Other chefs have fueled interest in Indian foods by lightening the cuisine. For example, Maneet Chauhan, chef of Chicago’s popular new Indian-Spanish restaurant Vermillion, uses reductions and jus instead of traditional cream and butter. Notes Rohini Dey, owner and creator of the menu, “We like vibrant, bold flavors in food, but don’t want it to be heavy on the palate.
Chauhan believes Americans are ready for her cardamom-, garam masala- and lentil-spiced food, such as the signature dish Mysore lamb chops, marinated in 16 spices and lentils before grilling. “They feel a dance going on in their mouths, she says.
Authenticity with Quality
A growing Indian population in the U.S. has helped increase accessibility of the cuisine. Rajan Radhakrishnan, owner of Houston’s Madras Pavilion, a restaurant specializing in South Indian food, believes the arrival of a sizable number of Indians to work in IT and other professional sectors has been an impetus for the availability of traditional dishes. “These immigrants are from different regions and are young and highly educated with a fine palate, Radhakrishnan explains. “They are fantastic consumers, demanding authenticity with quality.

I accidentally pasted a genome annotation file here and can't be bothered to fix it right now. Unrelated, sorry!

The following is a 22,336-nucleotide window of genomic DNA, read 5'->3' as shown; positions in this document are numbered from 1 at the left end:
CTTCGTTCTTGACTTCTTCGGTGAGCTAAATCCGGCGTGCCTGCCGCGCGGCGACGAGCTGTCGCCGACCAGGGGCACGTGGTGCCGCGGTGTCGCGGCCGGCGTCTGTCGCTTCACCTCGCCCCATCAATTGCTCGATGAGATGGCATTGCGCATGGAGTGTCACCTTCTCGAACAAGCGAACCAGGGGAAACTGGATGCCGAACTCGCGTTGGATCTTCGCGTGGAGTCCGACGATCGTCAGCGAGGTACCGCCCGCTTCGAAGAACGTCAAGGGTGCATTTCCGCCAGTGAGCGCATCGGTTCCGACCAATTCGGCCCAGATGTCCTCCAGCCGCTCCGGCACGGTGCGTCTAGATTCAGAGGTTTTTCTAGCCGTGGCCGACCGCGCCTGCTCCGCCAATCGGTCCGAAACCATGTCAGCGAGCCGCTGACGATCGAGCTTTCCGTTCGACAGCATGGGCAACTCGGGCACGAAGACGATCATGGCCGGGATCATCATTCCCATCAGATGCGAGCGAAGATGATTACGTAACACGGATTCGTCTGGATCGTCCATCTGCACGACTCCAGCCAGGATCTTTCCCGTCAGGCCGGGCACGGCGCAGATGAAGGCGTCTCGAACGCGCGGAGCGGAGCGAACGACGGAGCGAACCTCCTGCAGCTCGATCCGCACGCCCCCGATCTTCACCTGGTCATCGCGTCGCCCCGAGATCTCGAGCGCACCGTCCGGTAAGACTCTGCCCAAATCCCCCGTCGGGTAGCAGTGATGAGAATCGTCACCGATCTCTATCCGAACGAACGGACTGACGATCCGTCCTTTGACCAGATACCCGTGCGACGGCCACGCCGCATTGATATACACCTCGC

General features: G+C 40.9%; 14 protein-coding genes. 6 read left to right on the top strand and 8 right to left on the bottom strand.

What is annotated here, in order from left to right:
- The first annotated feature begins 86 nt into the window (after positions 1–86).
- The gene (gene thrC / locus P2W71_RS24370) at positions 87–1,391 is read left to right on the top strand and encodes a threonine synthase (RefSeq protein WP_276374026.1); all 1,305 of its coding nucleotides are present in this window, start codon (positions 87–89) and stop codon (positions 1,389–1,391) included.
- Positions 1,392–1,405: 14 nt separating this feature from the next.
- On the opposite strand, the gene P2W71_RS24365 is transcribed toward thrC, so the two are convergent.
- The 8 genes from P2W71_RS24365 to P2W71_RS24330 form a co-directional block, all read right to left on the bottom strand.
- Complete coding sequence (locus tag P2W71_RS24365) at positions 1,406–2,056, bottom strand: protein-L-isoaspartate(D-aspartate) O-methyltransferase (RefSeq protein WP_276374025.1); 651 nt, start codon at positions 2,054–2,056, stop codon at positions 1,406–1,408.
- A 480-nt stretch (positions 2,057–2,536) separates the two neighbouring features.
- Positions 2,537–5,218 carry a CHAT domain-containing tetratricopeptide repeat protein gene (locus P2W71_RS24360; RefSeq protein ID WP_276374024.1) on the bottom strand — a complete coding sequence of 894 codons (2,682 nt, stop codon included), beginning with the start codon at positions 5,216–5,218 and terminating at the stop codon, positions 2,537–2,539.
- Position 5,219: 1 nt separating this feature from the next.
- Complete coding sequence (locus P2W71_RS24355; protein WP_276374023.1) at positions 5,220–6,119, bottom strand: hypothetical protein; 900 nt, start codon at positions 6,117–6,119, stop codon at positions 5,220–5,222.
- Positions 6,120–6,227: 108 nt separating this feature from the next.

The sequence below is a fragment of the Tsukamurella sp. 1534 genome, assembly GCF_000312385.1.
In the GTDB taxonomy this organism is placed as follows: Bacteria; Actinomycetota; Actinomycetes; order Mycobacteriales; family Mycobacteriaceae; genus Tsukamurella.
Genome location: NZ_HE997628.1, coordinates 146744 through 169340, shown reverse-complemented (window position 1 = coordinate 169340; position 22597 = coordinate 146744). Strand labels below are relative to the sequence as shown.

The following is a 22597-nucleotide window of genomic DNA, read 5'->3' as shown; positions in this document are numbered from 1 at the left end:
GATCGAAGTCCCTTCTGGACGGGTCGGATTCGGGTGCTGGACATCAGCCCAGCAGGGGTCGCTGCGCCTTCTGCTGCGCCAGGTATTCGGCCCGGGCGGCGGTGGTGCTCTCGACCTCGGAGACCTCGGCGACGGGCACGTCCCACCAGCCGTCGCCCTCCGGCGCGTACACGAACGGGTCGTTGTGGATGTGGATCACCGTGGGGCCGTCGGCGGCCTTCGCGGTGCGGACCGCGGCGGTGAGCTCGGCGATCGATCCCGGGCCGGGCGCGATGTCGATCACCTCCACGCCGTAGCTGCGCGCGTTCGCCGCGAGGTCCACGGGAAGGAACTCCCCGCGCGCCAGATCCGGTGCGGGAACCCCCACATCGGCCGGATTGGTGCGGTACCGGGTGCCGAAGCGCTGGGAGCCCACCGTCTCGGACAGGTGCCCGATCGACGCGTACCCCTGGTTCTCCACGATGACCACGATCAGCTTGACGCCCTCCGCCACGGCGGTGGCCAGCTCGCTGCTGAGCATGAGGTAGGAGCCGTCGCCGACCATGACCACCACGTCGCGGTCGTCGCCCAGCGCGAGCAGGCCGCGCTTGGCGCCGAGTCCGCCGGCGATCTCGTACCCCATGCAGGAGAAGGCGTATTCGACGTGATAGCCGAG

For most consumers, exposure to Indian spices may start abroad or in restaurants, but it is expanding into increasing sales at the retail level as more cookbooks, classes and television shows inspire them to recreate the recipes themselves.
Sukh Bains, owner of Shalimar Indian Grocery in LouisvilleKy., has not only observed a rapid sales increase at his restaurant, Shalimar, but also at the retail operation. “I opened the store to supply my restaurant needs, but now 95 percent of sales are from walk-in customers, says Bains. “Shoppers try Indian food, then come to the grocery store with recipes to cook at home.
“Back in the 70s I packed tiny bags of spices and still it was difficult to sell them, remembers Arun Sinha, owner of Foods of India, one of New York City’s oldest Indian grocery shops, known for its spice selection as well as chutneys, pickles, sauces and ready-to-eat meals. “Now my customers want a minimum of 4 to 8 ounces and come back in a few weeks for more.
Charlie Sahadi, owner of Brooklyn’s Sahadi’s, a Middle Eastern grocer that has been in operation since 1948, believes the best way to sell spices is to demonstrate their use. The retailer started a prepared foods department in 1998 to introduce customers to the flavors the store carried and has since seen sales growth of 35 percent. “We showed how cumin or garam masala taste in a dish and now spices are a hot item, says Sahadi.
Suppliers are simplifying the Indian home-cooking process, too, with pre-measured blends and recipes. For instance, Posh Nosh Imports, Inc. offers Kitchen Guru Indian Spice Packets, ten blends to create authentic dishes such as Chicken Tikka Masala and Goan Style Pork. Brooklyn’s Arora Creations, meanwhile, offers organic savory spice blends for Northern Indian cuisine.
Bringing Flavors Closer